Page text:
01/23/2008, 00.00
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New communications law, new tool for censorship

by Qaiser Felix
A month from the elections Pakistan’s caretaker government issues an ordinance that imposes the death penalty or life in prison for cyber crimes. But the text of the law is so vague that sending a simple e-mail might be construed as a crime.

Islamabad (AsiaNews) – The Pakistani government has issued a new ordinance to prevent cyber crimes some of which can be punished with death or life in prison. Media and civil society organisations have criticised the new legislation calling it another attack on freedom of expression and on freedom of the press.

The law, which was adopted in secret and is retroactive to 31 December 2007, encompasses 18 offences that carry severe punishments.

For caretaker Minister for Information Technology Abdullah Riar it is however a significant step forward in fighting crime and encouraging e-commerce in the country.

But Peter Jacob begs to differ. For the executive secretary of the National Commission for Justice and Peace, the human rights agency of the Catholic Bishops’ Conference of Pakistan, “this bill is a restriction on media and electronic communication. Under this legislation it will be very problematic to send SMS or e-mails. They will become a crime.”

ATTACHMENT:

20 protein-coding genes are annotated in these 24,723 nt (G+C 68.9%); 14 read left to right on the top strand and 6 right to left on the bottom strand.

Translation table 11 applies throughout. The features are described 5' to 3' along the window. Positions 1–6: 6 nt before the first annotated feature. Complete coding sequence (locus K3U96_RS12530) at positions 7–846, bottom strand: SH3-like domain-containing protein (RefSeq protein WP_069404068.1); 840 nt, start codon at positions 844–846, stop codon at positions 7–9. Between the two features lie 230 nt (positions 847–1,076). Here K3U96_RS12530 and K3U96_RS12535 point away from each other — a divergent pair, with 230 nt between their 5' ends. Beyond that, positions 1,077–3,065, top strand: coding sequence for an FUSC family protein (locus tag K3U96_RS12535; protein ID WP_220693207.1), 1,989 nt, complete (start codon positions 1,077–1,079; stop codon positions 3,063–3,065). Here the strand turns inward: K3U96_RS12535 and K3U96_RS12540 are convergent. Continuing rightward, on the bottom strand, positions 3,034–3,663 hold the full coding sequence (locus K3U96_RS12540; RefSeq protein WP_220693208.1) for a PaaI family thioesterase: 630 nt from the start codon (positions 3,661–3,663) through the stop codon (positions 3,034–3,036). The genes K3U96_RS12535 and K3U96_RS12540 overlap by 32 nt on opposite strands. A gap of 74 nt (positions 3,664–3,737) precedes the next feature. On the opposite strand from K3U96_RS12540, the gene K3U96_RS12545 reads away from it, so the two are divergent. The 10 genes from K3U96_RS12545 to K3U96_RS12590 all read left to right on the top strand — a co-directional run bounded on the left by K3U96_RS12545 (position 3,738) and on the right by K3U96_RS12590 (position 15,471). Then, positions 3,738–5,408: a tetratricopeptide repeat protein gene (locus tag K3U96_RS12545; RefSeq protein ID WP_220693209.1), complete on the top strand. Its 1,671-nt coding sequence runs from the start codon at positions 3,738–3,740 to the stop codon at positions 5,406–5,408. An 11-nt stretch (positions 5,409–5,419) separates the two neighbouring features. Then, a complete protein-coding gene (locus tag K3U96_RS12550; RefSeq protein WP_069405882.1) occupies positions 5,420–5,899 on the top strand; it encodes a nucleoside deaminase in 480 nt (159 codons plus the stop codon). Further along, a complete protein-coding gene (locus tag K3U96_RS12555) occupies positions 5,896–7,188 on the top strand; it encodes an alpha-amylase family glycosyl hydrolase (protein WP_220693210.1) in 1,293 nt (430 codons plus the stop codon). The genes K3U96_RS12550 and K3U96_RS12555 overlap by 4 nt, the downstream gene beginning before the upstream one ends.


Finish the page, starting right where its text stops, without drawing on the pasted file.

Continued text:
For him the “secret rush by the caretaker government to approve the ordinance is baseless since we will have a new government in a month time.”

“Unfortunately,” he told AsiaNews, “the government has bad advisers and for this reason it adopted a bad law at a bad time.”

According to Pakistan’s National Journalists’ Forum, “this law will negatively affect the right of the people to have access to information and their freedom of expression. The fact that it was adopted by an illegitimate government a month before the elections makes it another tool of censorship.”

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